I re-read the bank purchase contract (the contract of adhesion). The contract specifically excluded the bank as being responsible for any code violations. I then engaged a local law firm to write a letter to the bank asset manager and title company reaffirming the buyer's position that the code violation constituted a title defect. Mohamed and the title agent became more responsive to the lawyer who communicated in a non-threatening manner but simply required the bank to clear the title defect before closing. I went to city hall and got a form by which the bank could seek to mitigate (reduce) the amount of the fine which by then had risen to over $20,000. Remember the fine was $250 per day.
I sent the mitigation form to Mohamed who said the contractor he hired to clean up the yard had done so. I told him that whoever he hired picked up trash in the front yard but not the side yards or back yard. I told him emphatically not to mess the government. He finally got the message. The bank extended the closing a few extra weeks so that it could appear before the Special Magistrate to mitigate the fine. The yard was cleaned and the fine was reduced to only $15,000. The bank paid the fine at closing.
But that's not the end of the story. The TERMS disclosed at the online auction site were less than forthright in disclosing all the fees that the buyer would be required to pay. The biggest and most offensive non-disclosure appeared when we received the preliminary settlement sheet. The buyer was required to pay the Seller's State of Florida Documentary Stamp Tax which is calculated at 70 cents per one hundred dollars of sales price. This is always a seller cost, but under the bank's contract shifted this expense to the buyer. While the bank paid the title policy, all of the other title closing costs were likewise shifted to the buyer. The buyer's sole remedy upon learning all the associated fees would be to walk away from the contract, lose his deposit, and not get the property. Buyers do what buyers do: they suck it up and pay the fees.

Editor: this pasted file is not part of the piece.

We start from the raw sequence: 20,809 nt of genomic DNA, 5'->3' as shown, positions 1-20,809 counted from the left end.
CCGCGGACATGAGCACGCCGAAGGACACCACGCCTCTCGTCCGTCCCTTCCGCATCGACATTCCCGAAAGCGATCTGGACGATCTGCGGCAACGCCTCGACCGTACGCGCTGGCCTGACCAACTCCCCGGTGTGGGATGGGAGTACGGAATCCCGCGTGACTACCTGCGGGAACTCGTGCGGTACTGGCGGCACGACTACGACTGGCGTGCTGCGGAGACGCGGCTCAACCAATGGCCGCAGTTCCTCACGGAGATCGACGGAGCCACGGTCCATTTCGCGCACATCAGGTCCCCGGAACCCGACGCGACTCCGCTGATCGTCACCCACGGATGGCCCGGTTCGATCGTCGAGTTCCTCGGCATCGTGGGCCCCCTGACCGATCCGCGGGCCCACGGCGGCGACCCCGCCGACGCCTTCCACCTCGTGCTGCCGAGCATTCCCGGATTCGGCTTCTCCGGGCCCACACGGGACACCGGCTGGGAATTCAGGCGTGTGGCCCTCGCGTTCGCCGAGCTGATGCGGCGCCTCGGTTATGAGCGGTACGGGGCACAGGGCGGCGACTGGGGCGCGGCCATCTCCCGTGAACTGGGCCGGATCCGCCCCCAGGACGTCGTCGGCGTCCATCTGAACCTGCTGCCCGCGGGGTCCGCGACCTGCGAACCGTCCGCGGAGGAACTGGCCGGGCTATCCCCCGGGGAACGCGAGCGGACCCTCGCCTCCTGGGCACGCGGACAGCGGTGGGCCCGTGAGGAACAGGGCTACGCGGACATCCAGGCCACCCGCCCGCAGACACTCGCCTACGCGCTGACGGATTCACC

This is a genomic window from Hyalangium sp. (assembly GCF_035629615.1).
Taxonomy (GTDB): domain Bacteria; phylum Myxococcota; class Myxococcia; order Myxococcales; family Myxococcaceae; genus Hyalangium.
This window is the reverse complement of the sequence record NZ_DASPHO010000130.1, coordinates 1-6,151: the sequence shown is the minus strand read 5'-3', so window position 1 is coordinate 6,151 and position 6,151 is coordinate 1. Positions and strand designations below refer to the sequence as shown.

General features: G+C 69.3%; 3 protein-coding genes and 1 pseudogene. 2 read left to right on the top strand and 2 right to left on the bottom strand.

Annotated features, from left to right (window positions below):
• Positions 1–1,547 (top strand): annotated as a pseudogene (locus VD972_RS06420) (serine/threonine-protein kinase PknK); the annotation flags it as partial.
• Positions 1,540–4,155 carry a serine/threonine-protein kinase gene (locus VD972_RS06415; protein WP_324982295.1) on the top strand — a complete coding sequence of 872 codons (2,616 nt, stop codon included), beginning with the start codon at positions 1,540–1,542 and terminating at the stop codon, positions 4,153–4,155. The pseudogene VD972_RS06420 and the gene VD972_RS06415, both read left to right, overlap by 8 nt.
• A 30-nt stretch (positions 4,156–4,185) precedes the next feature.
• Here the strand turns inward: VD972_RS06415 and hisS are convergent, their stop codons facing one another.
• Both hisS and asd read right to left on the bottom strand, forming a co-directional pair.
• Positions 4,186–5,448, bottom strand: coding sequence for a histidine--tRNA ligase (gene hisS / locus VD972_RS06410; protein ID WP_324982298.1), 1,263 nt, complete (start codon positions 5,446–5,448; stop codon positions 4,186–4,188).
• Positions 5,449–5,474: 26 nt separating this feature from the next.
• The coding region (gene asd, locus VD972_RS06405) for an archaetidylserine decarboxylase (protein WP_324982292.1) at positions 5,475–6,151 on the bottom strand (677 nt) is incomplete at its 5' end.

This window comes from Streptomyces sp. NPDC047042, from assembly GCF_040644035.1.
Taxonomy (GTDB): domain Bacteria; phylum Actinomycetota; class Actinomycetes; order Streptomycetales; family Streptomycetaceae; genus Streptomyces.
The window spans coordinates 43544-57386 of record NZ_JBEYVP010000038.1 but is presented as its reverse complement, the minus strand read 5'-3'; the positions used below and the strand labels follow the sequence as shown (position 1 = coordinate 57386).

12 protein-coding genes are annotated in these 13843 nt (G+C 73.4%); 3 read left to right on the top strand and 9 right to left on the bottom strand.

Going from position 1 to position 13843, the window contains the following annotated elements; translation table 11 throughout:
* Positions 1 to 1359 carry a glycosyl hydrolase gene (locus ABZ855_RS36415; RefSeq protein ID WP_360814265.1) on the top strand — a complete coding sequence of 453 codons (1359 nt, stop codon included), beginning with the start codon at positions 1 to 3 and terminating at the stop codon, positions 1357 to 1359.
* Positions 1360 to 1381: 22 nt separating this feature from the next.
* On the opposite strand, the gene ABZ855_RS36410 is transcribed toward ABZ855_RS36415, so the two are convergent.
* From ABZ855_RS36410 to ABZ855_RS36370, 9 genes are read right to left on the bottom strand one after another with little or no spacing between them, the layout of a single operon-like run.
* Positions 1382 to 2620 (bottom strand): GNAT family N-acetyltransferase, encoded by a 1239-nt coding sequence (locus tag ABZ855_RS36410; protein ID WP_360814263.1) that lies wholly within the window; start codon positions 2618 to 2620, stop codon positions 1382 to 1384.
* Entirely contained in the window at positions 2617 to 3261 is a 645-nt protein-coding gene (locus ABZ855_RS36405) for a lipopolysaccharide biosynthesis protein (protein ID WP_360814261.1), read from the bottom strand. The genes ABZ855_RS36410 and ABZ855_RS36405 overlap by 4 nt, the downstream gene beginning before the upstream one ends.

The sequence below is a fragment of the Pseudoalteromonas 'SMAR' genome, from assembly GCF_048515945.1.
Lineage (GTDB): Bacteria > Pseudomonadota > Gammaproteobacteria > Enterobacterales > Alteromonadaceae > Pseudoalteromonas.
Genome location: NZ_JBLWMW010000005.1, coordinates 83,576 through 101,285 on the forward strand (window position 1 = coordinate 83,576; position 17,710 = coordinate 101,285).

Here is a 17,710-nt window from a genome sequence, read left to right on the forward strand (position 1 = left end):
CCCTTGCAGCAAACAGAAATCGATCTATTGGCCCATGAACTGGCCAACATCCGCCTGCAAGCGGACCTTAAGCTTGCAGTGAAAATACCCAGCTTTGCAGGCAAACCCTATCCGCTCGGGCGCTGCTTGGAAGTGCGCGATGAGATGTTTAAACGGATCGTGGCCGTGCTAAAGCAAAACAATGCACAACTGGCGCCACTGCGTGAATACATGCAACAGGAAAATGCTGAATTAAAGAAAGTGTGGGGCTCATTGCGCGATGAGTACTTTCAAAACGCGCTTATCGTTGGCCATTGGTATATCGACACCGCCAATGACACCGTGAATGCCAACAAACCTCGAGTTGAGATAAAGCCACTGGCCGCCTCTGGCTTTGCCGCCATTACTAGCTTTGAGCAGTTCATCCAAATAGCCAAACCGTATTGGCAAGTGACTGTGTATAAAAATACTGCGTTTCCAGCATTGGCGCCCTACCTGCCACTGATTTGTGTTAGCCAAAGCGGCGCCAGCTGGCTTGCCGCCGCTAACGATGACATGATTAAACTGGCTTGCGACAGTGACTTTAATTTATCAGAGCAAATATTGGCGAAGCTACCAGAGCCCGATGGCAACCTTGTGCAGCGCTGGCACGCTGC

The information on this site is for discussion purposes only. Under no circumstances does this information constitute a recommendation to buy or sell securities, assets, real estate, or otherwise. Information has not been verified, is not guaranteed, and is subject to change.
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Gary Thomas in a Nutshell
- Gary Thomas
- Key West, Florida, United States
- I first read about Key West in a magazine called "After Dark" sometime in the mid 1970's. But it wasn't until March 1984 that I made my first visit to the island that would become my home. I had two weeks for a vacation and reserved a room at Colours Guesthouse (now Marrero's Guest House) for one week. I thought that if I didn't like Key West, I could always go back to Miami or Ft. Lauderdale for the rest of my trip. But after a couple of days in Key West, that was no longer a consideration. But when I wanted to extend my stay for the extra week I found there was no room at the inn. The guesthouse owner did find me a room at LaTeDa, the infamous guesthouse/restaurant. That's a story I'll write another day. But those two weeks in Key West gave me the realization that I had found Paradise. Key West has been my home since 1993 and my only regret is that it took me so long to get here. I am a full time Realtor at Preferred Properties CRI. Let me help you find your new home or business in Paradise. Living in Paradise is not a slogan, it's a way of life.